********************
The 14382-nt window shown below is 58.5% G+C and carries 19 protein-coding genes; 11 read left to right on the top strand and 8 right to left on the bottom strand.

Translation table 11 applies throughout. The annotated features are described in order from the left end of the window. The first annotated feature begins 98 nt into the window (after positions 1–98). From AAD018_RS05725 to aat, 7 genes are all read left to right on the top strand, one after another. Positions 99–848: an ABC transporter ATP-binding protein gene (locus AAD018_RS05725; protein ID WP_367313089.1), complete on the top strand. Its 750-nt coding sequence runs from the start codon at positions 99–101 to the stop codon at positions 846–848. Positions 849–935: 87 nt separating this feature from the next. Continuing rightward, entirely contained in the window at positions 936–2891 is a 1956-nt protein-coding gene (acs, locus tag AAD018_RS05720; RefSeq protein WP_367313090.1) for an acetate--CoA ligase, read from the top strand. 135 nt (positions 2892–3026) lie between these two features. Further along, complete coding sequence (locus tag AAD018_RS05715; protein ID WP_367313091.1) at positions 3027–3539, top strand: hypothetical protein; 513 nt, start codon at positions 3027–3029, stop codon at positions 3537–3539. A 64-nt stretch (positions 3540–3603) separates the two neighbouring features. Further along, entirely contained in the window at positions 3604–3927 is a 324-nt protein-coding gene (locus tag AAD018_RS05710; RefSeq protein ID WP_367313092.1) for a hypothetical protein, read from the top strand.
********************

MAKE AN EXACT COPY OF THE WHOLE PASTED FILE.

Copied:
The 14382-nt window shown below is 58.5% G+C and carries 19 protein-coding genes; 11 read left to right on the top strand and 8 right to left on the bottom strand.

Translation table 11 applies throughout. The annotated features are described in order from the left end of the window. The first annotated feature begins 98 nt into the window (after positions 1–98). From AAD018_RS05725 to aat, 7 genes are all read left to right on the top strand, one after another. Positions 99–848: an ABC transporter ATP-binding protein gene (locus AAD018_RS05725; protein ID WP_367313089.1), complete on the top strand. Its 750-nt coding sequence runs from the start codon at positions 99–101 to the stop codon at positions 846–848. Positions 849–935: 87 nt separating this feature from the next. Continuing rightward, entirely contained in the window at positions 936–2891 is a 1956-nt protein-coding gene (acs, locus tag AAD018_RS05720; RefSeq protein WP_367313090.1) for an acetate--CoA ligase, read from the top strand. 135 nt (positions 2892–3026) lie between these two features. Further along, complete coding sequence (locus tag AAD018_RS05715; protein ID WP_367313091.1) at positions 3027–3539, top strand: hypothetical protein; 513 nt, start codon at positions 3027–3029, stop codon at positions 3537–3539. A 64-nt stretch (positions 3540–3603) separates the two neighbouring features. Further along, entirely contained in the window at positions 3604–3927 is a 324-nt protein-coding gene (locus tag AAD018_RS05710; RefSeq protein ID WP_367313092.1) for a hypothetical protein, read from the top strand.